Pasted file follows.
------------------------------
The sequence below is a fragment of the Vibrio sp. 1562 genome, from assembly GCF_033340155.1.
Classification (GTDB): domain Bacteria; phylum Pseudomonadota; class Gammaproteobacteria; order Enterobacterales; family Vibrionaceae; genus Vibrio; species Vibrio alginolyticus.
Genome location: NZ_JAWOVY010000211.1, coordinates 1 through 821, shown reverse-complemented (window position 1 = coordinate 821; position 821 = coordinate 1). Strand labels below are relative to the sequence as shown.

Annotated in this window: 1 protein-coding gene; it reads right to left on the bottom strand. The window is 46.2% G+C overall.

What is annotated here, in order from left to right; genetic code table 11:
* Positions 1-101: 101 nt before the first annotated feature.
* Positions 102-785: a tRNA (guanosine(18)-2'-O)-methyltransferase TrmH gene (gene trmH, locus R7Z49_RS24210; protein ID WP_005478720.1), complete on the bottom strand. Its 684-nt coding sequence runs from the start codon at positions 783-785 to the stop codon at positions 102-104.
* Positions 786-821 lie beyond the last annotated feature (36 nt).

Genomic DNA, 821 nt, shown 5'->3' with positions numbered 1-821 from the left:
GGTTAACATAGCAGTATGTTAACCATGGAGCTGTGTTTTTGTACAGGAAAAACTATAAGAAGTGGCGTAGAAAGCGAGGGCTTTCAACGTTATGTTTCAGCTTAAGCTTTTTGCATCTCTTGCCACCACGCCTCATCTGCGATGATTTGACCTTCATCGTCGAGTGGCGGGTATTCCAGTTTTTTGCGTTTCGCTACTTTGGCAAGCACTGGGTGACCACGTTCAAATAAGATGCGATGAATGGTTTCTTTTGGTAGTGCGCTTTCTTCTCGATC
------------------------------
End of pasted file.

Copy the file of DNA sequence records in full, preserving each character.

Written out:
The sequence below is a fragment of the Vibrio sp. 1562 genome, from assembly GCF_033340155.1.
Classification (GTDB): domain Bacteria; phylum Pseudomonadota; class Gammaproteobacteria; order Enterobacterales; family Vibrionaceae; genus Vibrio; species Vibrio alginolyticus.
Genome location: NZ_JAWOVY010000211.1, coordinates 1 through 821, shown reverse-complemented (window position 1 = coordinate 821; position 821 = coordinate 1). Strand labels below are relative to the sequence as shown.

Annotated in this window: 1 protein-coding gene; it reads right to left on the bottom strand. The window is 46.2% G+C overall.

What is annotated here, in order from left to right; genetic code table 11:
* Positions 1-101: 101 nt before the first annotated feature.
* Positions 102-785: a tRNA (guanosine(18)-2'-O)-methyltransferase TrmH gene (gene trmH, locus R7Z49_RS24210; protein ID WP_005478720.1), complete on the bottom strand. Its 684-nt coding sequence runs from the start codon at positions 783-785 to the stop codon at positions 102-104.
* Positions 786-821 lie beyond the last annotated feature (36 nt).

Genomic DNA, 821 nt, shown 5'->3' with positions numbered 1-821 from the left:
GGTTAACATAGCAGTATGTTAACCATGGAGCTGTGTTTTTGTACAGGAAAAACTATAAGAAGTGGCGTAGAAAGCGAGGGCTTTCAACGTTATGTTTCAGCTTAAGCTTTTTGCATCTCTTGCCACCACGCCTCATCTGCGATGATTTGACCTTCATCGTCGAGTGGCGGGTATTCCAGTTTTTTGCGTTTCGCTACTTTGGCAAGCACTGGGTGACCACGTTCAAATAAGATGCGATGAATGGTTTCTTTTGGTAGTGCGCTTTCTTCTCGATC